Describe your ideal life in detail. Allow yourself to dream and imagine, and create a vivid picture. If you can’t visualize a picture, focus on how your best life would feel. If you find it difficult to envision your life 20 or 30 years from now, start with five years—even a few years into the future will give you a place to start. What you see may surprise you. Set aside preconceived notions. This is your chance to dream and fantasize.

    A few prompts to get you started:

    • What will you have accomplished already?
    • How will you feel about yourself?
    • What kind of people are in your life? How do you feel about them?
    • What does your ideal day look like?
    • Where are you? Where do you live? Think specifics, what city, state, or country, type of community, house or an apartment, style and atmosphere.
    • What would you be doing?
    • Are you with another person, a group of people, or are you by yourself?
    • How are you dressed?
    • What’s your state of mind? Happy or sad? Contented or frustrated?
    • What does your physical body look like? How do you feel about that?
    • Does your best life make you smile and make your heart sing? If it doesn’t, dig deeper, dream bigger.

    It’s important to focus on the result, or at least a way-point in your life. Don’t think about the process for getting there yet—that’s the next stepGive yourself permission to revisit this vision every day, even if only for a few minutes. Keep your vision alive and in the front of your mind.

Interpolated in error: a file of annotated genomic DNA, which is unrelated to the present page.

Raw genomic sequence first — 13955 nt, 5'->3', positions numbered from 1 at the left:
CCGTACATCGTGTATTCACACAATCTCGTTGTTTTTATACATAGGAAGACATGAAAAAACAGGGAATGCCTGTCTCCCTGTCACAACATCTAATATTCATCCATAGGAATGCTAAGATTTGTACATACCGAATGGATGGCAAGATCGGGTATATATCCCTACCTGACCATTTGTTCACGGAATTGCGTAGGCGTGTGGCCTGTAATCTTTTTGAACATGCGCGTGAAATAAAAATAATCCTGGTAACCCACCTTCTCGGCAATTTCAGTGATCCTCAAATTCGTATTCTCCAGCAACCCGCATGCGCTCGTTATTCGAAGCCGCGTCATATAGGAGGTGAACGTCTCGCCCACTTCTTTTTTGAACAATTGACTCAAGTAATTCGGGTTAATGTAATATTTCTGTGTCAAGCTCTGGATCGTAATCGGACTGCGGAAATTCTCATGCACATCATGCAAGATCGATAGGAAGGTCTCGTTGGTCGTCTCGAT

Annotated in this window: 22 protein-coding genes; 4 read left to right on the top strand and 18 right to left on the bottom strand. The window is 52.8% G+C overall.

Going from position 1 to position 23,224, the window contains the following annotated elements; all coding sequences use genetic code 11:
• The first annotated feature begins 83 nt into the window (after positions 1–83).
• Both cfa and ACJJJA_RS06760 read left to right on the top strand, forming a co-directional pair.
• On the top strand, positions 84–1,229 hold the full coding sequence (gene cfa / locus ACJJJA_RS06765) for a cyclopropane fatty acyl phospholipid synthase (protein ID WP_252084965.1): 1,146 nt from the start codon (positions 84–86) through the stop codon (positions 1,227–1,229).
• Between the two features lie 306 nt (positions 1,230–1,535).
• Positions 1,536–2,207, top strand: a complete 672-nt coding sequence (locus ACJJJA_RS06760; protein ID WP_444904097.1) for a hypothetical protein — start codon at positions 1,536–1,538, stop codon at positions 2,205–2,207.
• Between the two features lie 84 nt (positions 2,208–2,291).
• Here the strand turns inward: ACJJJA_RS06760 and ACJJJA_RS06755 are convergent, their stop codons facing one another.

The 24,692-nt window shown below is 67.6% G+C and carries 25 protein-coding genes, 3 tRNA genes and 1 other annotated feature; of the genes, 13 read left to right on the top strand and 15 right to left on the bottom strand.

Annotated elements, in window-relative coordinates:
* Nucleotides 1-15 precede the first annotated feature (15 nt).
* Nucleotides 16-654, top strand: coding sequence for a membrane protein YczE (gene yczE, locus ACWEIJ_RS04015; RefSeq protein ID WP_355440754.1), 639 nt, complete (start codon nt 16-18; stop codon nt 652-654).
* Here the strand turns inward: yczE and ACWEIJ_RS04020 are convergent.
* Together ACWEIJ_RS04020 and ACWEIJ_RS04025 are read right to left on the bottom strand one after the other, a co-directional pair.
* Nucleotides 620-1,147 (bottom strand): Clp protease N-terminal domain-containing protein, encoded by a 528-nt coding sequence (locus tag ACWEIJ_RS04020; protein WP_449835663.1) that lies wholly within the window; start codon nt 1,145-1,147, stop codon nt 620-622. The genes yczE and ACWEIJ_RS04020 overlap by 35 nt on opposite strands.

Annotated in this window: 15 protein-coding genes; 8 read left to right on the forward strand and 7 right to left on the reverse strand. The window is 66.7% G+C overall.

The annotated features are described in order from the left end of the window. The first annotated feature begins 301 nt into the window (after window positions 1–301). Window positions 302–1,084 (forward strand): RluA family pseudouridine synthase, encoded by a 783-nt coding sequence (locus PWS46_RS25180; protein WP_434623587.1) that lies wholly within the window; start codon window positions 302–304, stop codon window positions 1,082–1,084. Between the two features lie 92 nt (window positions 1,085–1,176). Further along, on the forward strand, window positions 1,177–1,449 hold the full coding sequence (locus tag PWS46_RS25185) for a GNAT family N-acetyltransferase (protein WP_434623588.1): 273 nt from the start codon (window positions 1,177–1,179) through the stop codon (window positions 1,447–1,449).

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    Plan Backwards

    It may sound counter-intuitive to plan backwards rather than forwards, but when you’re planning your life from the end result, it’s often more useful to consider the last step and work your way back to the first. This is actually a valuable and practical strategy for making your vision a reality.

    • What’s the last thing that would’ve had to happen to achieve your best life?
    • What’s the most important choice you would’ve had to make?
    • What would you have needed to learn along the way?
    • What important actions would you have had to take?
    • What beliefs would you have needed to change?
    • What habits or behaviors would you have had to cultivate?
    • What type of support would you have had to enlist?
    • How long will it have taken you to realize your best life?
    • What steps or milestones would you have needed to reach along the way?

    Now it’s time to think about your first step, and the next step after that. Ponder the gap between where you are now and where you want to be in the future. It may seem impossible, but it’s quite achievable if you take it step-by-step.

    It’s important to revisit this vision from time to time. Don’t be surprised if your answers to the questions, your technicolor vision, and the resulting plans change. That can actually be a very good thing; as you change in unforeseeable ways, the best life you envision will change as well. For now, it’s important to use the process, create your vision, and take the first step towards making that vision a reality.

    Featured photo credit: Matt Noble via unsplash.com